Every day, people take a worried trip to see an emergency health provider because of a suddenly inflicted wound. Sharp objects, car or bicycle accidents, and even basic falls are all to blame, but not every person who goes to an emergency room for assistance with a wound will actually have to be there. If you do get a skin-penetrating wound, it is best if you know whether or not you are facing a true emergency. Take a look at some of the signs that a wound you have on your body should be treated as an emergency situation.
The wound won't stop bleeding with applied pressure.
When you apply pressure to a wound, it should stop bleeding rather quickly. It is natural for some blood to seep out during those first initial moments after a wound is created, but applying pressure will stop the flow of blood to the area unless the wound is so large or so deep that pressure will not stop the bleeding. Mild bleeding will most often stop after you have applied about 15 minutes of pressure. If the bleeding has not slowed, it is best to seek emergency help.
The wound was caused by either a bite or a dirty object.
Some skin penetrations can put you at a high risk of developing an infection or illness. These wounds should almost always be treated as emergency situations because the faster you get treatment, the less likely it will be that further illness will occur. A few examples of when a wound should be treated as an emergency because of how it happened include:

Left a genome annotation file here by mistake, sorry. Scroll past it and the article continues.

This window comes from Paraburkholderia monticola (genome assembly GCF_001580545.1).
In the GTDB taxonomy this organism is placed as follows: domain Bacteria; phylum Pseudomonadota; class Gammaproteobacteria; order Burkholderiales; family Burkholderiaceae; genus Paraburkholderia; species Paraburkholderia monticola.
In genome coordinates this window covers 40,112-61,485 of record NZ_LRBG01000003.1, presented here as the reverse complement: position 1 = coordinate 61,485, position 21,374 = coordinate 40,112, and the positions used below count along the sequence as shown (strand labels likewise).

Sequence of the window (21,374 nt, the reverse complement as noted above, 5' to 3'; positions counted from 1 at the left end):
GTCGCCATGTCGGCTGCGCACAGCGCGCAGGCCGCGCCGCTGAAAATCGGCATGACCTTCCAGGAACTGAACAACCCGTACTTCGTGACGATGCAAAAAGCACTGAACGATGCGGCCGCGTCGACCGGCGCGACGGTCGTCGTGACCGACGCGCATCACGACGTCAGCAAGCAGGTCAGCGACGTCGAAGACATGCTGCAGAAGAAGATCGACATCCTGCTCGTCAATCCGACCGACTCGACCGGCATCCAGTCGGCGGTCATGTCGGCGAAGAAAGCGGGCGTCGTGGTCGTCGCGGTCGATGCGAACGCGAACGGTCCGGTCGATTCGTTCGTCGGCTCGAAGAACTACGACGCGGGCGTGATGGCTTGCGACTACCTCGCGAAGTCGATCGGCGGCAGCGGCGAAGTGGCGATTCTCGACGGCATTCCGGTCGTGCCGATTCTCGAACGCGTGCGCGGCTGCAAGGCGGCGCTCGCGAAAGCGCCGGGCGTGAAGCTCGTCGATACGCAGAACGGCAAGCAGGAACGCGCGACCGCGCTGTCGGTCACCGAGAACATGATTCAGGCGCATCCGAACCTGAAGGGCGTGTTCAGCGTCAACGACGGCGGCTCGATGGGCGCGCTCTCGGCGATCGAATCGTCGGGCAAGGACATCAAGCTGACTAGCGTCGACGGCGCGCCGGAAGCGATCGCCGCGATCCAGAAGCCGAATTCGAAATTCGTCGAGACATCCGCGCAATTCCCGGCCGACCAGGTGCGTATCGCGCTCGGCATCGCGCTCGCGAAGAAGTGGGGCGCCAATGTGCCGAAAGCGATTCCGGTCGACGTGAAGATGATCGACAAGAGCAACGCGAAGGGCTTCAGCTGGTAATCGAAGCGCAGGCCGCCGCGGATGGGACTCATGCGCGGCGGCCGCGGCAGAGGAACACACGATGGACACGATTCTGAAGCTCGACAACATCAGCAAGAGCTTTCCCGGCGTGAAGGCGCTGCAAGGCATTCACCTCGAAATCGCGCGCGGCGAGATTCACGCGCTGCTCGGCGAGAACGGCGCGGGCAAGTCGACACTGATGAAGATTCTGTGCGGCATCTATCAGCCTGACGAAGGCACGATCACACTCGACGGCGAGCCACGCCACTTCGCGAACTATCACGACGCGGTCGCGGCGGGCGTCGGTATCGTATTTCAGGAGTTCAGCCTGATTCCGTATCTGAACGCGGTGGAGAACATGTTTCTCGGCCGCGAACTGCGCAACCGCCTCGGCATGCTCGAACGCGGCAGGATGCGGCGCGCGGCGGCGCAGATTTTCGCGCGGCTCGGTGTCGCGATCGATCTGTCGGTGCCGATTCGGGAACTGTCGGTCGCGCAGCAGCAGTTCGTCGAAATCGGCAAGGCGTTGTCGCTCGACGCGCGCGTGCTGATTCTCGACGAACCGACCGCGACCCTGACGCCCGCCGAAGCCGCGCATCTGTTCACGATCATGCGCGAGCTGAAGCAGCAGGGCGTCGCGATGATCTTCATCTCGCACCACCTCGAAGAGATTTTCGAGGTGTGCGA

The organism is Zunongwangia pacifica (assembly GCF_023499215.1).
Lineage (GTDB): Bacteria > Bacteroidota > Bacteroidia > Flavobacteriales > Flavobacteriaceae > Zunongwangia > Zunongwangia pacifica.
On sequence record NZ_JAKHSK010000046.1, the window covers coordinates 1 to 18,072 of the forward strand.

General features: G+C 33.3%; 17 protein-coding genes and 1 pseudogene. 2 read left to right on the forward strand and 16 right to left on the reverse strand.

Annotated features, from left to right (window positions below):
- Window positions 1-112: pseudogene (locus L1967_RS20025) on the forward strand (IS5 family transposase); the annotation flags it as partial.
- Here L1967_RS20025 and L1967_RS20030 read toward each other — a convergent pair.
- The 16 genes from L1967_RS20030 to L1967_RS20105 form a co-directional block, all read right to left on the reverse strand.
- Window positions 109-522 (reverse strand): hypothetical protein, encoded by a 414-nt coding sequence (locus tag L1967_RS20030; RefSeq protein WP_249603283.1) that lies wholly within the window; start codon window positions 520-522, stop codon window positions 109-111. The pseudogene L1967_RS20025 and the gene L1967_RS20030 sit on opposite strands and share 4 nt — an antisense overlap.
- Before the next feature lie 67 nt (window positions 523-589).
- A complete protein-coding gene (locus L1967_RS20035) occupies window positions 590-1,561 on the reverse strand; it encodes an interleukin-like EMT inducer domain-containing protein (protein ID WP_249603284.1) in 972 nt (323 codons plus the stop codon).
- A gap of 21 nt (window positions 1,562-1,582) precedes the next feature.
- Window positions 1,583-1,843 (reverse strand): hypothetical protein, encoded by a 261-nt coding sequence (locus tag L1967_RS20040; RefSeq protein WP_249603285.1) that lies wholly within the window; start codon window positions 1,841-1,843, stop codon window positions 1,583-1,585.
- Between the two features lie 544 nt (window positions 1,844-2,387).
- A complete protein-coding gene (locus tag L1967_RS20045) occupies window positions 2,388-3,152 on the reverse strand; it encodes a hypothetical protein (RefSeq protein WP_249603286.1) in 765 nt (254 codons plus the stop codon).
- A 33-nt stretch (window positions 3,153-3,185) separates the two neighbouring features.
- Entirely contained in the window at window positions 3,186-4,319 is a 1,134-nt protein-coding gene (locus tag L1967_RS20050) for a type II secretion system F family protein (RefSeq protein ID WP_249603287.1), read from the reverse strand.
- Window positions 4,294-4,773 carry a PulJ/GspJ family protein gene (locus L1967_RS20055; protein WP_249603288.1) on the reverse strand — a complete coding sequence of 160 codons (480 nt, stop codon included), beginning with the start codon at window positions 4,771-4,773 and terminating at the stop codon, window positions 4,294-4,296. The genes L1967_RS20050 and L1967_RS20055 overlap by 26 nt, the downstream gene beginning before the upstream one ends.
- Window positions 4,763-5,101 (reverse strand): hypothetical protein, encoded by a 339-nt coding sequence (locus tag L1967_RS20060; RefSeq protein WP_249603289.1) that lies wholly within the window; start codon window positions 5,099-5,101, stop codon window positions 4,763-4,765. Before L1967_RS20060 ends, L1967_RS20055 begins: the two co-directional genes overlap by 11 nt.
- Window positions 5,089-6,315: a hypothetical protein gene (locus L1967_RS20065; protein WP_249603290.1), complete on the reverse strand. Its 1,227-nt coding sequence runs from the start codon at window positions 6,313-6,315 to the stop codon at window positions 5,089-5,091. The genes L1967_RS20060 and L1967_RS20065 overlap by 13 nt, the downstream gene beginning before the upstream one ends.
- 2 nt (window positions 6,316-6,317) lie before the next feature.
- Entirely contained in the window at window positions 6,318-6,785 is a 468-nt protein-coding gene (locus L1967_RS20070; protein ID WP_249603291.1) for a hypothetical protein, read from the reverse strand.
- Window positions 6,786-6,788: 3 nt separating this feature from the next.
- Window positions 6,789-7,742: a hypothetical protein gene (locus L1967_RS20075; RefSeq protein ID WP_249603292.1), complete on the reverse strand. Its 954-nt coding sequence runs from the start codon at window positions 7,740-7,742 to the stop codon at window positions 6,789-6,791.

- If you were bitten by an animal or human
- If you wounded yourself on a rusty nail or fastener
- If you have a wound caused by a soiled object like a dirty knife
The wound is so deep you see other tissues.
Deep wounds can be especially concerning, but not every deep wound will be treated as an emergency and may not even require stitches. However, if you look into a wound a see something like muscle tissue, tendons, or bone, it is a sign to seek immediate emergency care. These types of wounds can leave you at risk of infection, and a doctor will need to look to make sure no other areas are damaged or need medical attention. For instance, a deep wound that allows you to see your bone may mean there is damage to the bone.